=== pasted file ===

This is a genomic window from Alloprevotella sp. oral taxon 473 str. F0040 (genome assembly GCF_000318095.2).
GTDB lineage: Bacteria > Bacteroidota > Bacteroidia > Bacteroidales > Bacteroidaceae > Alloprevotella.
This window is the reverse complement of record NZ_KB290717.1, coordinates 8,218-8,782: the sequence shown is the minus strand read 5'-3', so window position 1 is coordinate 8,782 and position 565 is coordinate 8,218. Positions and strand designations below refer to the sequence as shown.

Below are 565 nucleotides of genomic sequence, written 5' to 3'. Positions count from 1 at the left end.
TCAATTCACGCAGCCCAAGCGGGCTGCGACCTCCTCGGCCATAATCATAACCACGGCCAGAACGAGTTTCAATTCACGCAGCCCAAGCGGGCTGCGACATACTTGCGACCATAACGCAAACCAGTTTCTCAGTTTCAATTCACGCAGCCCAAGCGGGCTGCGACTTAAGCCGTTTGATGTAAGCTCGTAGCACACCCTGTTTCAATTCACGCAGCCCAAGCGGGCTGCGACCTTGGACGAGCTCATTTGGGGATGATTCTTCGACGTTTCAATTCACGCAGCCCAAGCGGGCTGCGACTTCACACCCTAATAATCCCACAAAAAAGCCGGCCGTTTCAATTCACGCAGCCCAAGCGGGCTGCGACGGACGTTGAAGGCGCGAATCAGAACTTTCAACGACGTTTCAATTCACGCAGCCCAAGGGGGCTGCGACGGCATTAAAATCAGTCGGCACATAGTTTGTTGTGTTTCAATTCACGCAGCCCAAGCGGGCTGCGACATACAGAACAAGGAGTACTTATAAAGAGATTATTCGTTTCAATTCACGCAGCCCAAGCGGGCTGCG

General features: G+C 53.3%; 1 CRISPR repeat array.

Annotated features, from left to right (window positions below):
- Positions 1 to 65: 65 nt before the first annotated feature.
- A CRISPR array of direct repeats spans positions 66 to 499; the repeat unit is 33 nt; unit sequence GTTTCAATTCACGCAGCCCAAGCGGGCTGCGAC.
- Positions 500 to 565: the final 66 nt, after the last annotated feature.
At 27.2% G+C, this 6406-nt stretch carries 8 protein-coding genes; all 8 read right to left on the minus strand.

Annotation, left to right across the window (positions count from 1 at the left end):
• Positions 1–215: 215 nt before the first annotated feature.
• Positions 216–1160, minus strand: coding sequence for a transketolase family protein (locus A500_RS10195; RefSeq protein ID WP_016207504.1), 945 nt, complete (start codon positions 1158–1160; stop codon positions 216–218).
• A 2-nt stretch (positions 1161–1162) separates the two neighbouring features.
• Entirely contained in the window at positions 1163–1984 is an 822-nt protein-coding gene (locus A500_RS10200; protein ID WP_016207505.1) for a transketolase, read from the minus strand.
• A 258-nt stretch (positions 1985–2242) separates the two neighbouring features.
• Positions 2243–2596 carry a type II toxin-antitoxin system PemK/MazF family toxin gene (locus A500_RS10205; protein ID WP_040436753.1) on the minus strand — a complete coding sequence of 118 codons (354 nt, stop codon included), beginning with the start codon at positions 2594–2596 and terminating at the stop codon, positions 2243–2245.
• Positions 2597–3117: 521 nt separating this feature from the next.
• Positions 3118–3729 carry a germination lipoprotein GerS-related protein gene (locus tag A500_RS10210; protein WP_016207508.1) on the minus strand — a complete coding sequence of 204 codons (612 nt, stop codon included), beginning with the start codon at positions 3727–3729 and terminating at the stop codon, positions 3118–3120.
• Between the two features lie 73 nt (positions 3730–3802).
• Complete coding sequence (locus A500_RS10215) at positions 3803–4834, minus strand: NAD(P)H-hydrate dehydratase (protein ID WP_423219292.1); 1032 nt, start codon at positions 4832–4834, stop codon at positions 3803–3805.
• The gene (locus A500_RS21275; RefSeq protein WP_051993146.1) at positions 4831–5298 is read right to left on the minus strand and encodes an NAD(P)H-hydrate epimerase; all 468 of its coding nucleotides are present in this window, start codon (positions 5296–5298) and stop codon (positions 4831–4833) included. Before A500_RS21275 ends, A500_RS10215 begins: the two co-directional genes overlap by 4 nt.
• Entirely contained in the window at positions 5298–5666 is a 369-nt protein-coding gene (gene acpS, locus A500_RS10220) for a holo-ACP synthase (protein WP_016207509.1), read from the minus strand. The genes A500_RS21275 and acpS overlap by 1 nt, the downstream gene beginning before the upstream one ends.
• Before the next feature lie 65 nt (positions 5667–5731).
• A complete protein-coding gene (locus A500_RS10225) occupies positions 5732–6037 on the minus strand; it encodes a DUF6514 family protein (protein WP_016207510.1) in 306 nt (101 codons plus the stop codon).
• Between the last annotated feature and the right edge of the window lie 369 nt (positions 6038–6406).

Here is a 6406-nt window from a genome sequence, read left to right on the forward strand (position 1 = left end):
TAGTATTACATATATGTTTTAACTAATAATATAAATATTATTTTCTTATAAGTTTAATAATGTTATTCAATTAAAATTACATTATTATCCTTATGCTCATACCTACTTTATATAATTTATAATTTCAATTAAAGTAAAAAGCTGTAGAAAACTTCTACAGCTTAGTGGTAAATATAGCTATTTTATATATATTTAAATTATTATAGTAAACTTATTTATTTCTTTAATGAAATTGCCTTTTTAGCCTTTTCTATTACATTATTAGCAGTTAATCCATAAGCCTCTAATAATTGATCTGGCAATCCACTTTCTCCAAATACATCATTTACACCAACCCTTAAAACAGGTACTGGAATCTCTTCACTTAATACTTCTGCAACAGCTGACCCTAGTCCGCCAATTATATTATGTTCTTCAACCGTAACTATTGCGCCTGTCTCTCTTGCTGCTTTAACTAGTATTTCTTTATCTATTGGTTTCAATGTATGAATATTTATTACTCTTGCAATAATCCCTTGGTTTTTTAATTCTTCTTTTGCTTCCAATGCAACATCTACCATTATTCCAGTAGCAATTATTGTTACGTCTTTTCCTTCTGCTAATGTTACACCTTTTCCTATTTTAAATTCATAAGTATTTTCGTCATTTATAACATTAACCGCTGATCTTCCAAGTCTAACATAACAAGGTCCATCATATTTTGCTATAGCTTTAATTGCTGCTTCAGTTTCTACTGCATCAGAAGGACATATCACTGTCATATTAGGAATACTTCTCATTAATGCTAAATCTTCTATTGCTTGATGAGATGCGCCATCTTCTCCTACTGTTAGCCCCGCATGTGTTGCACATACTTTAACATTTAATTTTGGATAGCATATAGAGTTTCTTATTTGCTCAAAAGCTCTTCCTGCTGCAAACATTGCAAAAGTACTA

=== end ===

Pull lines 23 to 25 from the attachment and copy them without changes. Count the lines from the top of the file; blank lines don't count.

• The gene (locus A500_RS21275; RefSeq protein WP_051993146.1) at positions 4831–5298 is read right to left on the minus strand and encodes an NAD(P)H-hydrate epimerase; all 468 of its coding nucleotides are present in this window, start codon (positions 5296–5298) and stop codon (positions 4831–4833) included. Before A500_RS21275 ends, A500_RS10215 begins: the two co-directional genes overlap by 4 nt.
• Entirely contained in the window at positions 5298–5666 is a 369-nt protein-coding gene (gene acpS, locus A500_RS10220) for a holo-ACP synthase (protein WP_016207509.1), read from the minus strand. The genes A500_RS21275 and acpS overlap by 1 nt, the downstream gene beginning before the upstream one ends.
• Before the next feature lie 65 nt (positions 5667–5731).